TACOMA – University of Puget Sound will award honorary degrees to four exceptional individuals at the 2014 Commencement ceremony on Sunday, May 18. The four honorands, who have excelled in their professional fields and in public service, are named below, with fuller biographies following.
UPS Amitav Ghosh is an internationally acclaimed writer, professor, and winner of numerous literary awards, whose work explores the nature of national identity. His book Sea of Poppies, about life in Calcutta and on the Ganges River, was shortlisted for the 2008 Man Booker Prize.
Rachel Martin ’96 is a former National Public Radio national security correspondent and current host of NPR’sWeekend Edition Sunday. A Puget Sound graduate, she has reported on critical social and political issues in countries including Afghanistan, Iraq, the United Kingdom, and Germany.
Mark C. Pigott, KBE, executive chairman of global truck-maker PACCAR, was named one of Harvard Business Review’s top 50 CEOs in the world in 2009. He is a prominent business leader, philanthropist, supporter of the arts in the United States and abroad, and an advocate for higher education and environmental stewardship.
James L. Walton, former Tacoma city manager, is a respected civic leader and pioneer. He was a leader in the 1960s civil rights movement and a founder of Tacoma’s Black Collective. He has spent a lifetime advocating for improved health services, education, and equality for people in the region.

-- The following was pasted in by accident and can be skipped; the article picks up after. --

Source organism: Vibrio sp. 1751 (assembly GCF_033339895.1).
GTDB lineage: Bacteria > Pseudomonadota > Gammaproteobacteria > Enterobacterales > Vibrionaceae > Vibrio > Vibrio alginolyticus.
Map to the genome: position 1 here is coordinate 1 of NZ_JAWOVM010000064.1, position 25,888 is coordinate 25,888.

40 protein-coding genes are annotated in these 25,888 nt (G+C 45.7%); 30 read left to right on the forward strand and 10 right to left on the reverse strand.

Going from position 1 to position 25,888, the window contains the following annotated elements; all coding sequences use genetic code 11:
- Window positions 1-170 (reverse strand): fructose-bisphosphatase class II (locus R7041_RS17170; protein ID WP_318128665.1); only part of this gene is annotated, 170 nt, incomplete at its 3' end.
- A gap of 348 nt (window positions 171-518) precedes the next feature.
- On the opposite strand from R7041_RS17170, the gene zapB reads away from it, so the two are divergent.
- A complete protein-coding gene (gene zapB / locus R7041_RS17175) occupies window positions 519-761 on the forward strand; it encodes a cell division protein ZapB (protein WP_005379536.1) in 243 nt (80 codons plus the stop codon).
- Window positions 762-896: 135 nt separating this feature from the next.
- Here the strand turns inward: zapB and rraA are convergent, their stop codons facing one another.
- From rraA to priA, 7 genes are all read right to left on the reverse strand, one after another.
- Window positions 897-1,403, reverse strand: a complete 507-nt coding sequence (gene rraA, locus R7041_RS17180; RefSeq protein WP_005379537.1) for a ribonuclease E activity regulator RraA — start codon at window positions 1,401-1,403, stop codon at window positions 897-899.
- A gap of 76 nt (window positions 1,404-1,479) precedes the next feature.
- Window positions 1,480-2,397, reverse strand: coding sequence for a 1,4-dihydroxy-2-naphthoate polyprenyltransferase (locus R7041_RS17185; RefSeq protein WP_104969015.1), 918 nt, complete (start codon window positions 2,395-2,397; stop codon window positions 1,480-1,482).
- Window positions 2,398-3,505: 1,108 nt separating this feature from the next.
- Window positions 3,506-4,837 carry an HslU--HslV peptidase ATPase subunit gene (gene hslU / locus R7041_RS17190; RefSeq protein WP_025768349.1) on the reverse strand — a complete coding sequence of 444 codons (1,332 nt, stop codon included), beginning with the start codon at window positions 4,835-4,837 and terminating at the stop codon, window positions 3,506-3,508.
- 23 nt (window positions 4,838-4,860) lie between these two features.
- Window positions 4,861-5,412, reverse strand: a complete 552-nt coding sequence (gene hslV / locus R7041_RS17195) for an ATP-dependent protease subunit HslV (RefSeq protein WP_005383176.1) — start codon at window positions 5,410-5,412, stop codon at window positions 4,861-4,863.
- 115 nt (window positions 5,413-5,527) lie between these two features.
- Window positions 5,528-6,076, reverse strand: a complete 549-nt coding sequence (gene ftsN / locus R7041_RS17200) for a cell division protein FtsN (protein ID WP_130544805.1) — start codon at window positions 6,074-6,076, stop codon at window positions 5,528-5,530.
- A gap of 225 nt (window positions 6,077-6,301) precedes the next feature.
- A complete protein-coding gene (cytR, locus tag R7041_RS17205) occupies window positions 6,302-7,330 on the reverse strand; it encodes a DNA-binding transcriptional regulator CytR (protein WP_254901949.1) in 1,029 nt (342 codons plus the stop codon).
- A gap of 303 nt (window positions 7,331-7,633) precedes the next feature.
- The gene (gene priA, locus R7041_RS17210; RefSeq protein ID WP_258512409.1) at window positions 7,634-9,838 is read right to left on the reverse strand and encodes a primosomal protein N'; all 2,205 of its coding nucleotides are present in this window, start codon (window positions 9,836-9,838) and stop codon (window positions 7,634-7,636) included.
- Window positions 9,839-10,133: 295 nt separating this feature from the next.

Puget Sound President Ronald R. Thomas will present Ghosh and Martin with honorary Doctor of Humane Letters degrees, Pigott with an honorary Doctor of Fine Arts degree, and Walton with an honorary Doctor of Laws degree. Rachel Martin will be the Commencement speaker. The Class of 2014 Commencement Ceremony will be held in Baker Stadium on campus,Sunday, May 18, from 2 p.m. to 4:30 p.m.
“The achievements of these four individuals have the common thread of promoting human dignity, of surpassing expectations, and of inspiring others to support important causes,” said Thomas. “It is our pleasure to be able to recognize Amitav Ghosh, Rachel Martin, Mark Pigott, and Jim Walton for their meaningful lives of accomplishment.” Read on to learn about some of the contributions and previous recognitions of the honorands.